The Nativity Story

Covering the 2006 movie "The Nativity Story," about the story of Mary and Joseph
and their journey together as they bring the Messiah into the world.

~~One Family. One Journey. One child, who would change the world. Forever.~~

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Thursday, May 04, 2006

A script review of "Nativity"

Here is a thorough and honest review of "Nativity's" script by Stax.

Mike Rich is the scriptwriter for "Nativity," and he has talked about the film being from a character-driven point of view of the Nativity, rather than just being a series of events:

In January, Hardwicke had a stack of scripts on her desk, and she was trying to determine what film she'd like to do next. When she spotted Rich's script, she moved it to the top of the pile.

"The title caught my eye, so I decided to read that one first," she says. "I was amazed at how good it was. I remember thinking, This can't be that interesting. I had read the story in the Bible so many times, and the characters were so iconic. But Mike had gotten so inside the characters: 'What would it be like to be those people?'"

That's exactly what Rich was aiming for.

"The nativity is usually presented as an event-board story—this happened, then this happened, then this happened," he says. "It's rarely presented as a character story. That's how I wanted to do it."

I've read Rich's script, and it's faithful and reverent to the Gospel accounts, but also brings Joseph and Mary's characters alive in a very human way. They wrestle with fears and doubts and anxieties, all within the framework of unshakeable faith.

We meet their parents and families, even before they're betrothed to one another. We're there for the awkward moment when Mary's father tells his daughter that she will be Joseph's wife. We're there for Gabriel's visit, for Joseph's dream, for the journey to Bethlehem—and the gamut of emotions that each experiences, every step of the way.

We get to know Elizabeth and Zechariah. We hit the road with the three wise men—Balthasar, Gaspar, and Melchior. We meet shepherds, tending their flocks by night. We go into Herod's palace and see what a despicable, paranoid man he really is.

There are playful, humorous moments. There are tension-filled scenes. And there is love, especially as shown on the arduous trek to Bethlehem, in which Joseph's tender care for his betrothed begins to shine as brightly as a certain star that has appeared on the horizon.

It's a Bible story. But it's a human story too.

"When you grow up in church, it becomes an objectified story," says Godfrey, the co-producer. "It's never told from Joseph and Mary's perspective; it's a story told without much conflict.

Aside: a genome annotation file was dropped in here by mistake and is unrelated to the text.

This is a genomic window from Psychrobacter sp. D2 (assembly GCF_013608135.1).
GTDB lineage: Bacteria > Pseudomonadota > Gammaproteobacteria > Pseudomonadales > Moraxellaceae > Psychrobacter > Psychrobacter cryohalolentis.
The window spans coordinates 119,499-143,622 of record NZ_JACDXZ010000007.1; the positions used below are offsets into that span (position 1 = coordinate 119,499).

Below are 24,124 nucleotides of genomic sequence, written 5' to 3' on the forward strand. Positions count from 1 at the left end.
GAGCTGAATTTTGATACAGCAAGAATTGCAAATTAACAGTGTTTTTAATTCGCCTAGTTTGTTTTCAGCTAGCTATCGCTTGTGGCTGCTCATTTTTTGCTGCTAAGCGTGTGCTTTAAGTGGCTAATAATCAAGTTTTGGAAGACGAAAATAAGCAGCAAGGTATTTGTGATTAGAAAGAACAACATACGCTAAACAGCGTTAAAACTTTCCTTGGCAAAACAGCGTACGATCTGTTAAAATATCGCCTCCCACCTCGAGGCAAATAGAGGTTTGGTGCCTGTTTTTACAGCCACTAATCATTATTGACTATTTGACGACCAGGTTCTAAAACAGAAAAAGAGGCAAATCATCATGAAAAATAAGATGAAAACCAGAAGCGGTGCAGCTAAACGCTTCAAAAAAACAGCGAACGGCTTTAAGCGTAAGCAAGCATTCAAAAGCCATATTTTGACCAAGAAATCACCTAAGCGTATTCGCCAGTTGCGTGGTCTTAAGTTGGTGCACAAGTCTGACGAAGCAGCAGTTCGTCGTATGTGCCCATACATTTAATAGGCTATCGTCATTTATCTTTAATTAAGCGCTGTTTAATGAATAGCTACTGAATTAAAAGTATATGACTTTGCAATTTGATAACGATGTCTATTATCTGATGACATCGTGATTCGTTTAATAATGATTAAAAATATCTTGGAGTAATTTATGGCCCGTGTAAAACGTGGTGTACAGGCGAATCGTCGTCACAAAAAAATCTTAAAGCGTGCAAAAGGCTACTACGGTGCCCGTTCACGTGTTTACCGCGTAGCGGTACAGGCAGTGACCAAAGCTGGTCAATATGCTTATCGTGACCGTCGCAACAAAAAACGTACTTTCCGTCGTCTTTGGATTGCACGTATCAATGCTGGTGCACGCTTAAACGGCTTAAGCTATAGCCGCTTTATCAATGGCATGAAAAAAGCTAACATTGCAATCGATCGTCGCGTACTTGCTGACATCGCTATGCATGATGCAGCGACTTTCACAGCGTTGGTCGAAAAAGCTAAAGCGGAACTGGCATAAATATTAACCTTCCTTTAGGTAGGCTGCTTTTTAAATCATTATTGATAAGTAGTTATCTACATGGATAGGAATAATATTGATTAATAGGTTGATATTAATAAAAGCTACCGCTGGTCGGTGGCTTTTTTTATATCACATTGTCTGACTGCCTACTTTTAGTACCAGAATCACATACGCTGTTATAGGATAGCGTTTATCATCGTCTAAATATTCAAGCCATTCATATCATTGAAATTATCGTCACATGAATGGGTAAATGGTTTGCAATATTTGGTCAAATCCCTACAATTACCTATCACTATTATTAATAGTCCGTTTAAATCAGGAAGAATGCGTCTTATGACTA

"But what would it be like to be 14 years old and go through what she went through? What would it be like to be a man and have your betrothed come to you and say she's pregnant—not by another man, but as an act of God?"

Co-producer Marty Bowen also loves the way the characters have come to life.

"Growing up Catholic, I've always put Mary on a pedestal," he says. "She was beyond reproach, and we never took her off that pedestal. When you see a statue of Mary in a church, she's not real; she's plaster. We're trying to make her real.

"We want to portray her as a fairly normal girl becoming a young woman. We grow with her in this story; it's an extreme character arc. That's what I hope Catholics get out of this—to see Mary as a girl, not just a woman you can't relate to. And Catherine has done a good job making her identifiable."

4 Comments:

Anonymous Anonymous said...

I'm sorry that you only saw Mary as a plaster statue and woman you can't relate to.

She is the Daughter of God the Father, Mother of the God the Son & Spouse of the Holy Spirit and that all generations shall call her blessed.

But she is a humble Mother and she is so full of love, a motherly love that brings you peace and unites us closer to Jesus, for Jesus came to us through her and she brings us closer to him. I hope the movie will show her love and her humility and special Birth of Our Lord Jesus Christ for it was not like how you and I were born.

The Life of Mary As Seen By The Mystics
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Thursday, October 05, 2006 11:28:00 AM  
Blogger queen_spoo said...

I think that part of what those involved with this movie want is to bring these people to life and bring a greater understanding to their importance in the whole Salvation story.

Thursday, October 05, 2006 11:54:00 AM  
Blogger Audrey said...

I'm eagerly waiting for this fantastic movie. One thing for sure, I'll be shedding lots of tears!

Saturday, November 18, 2006 12:45:00 AM  
Anonymous Anonymous said...

Wonderful effects and beautiful cinematography. Unfortunatley I must say that the storyline itself is non-existent at best. The rules of screenwriting clearly state that there must be a goal that our hero/main character is presented with. In this movie I have not seen it. It seems to me also that there is no prominent main character that the viewer can be attached to. Mary appears to be somewhat transparent and inaccesible. We are not shown any weeknesses that the characters have. Sure there is an issue with the scandal of mary's birth but it ends within ten minutes of its proposal. The viewer felt detached. On top of all of this, What IS THE GOAL? Is it to keep the baby alive? Is it to get to Bethlehem? Screenwriting is an art and a science. Within the first 10 minutes of the movie ACT I, the characters must be given a goal they are to accomplish or not. We do not see any such thing until ACT II. All in all, weak screenwriting, but fantastic imagery. (TO SEE A FULL SYNOPSIS OF THIS MOVIE AND MANY OTHERS VISIT web.mac.com/imtrying)

Saturday, September 22, 2007 12:50:00 PM  

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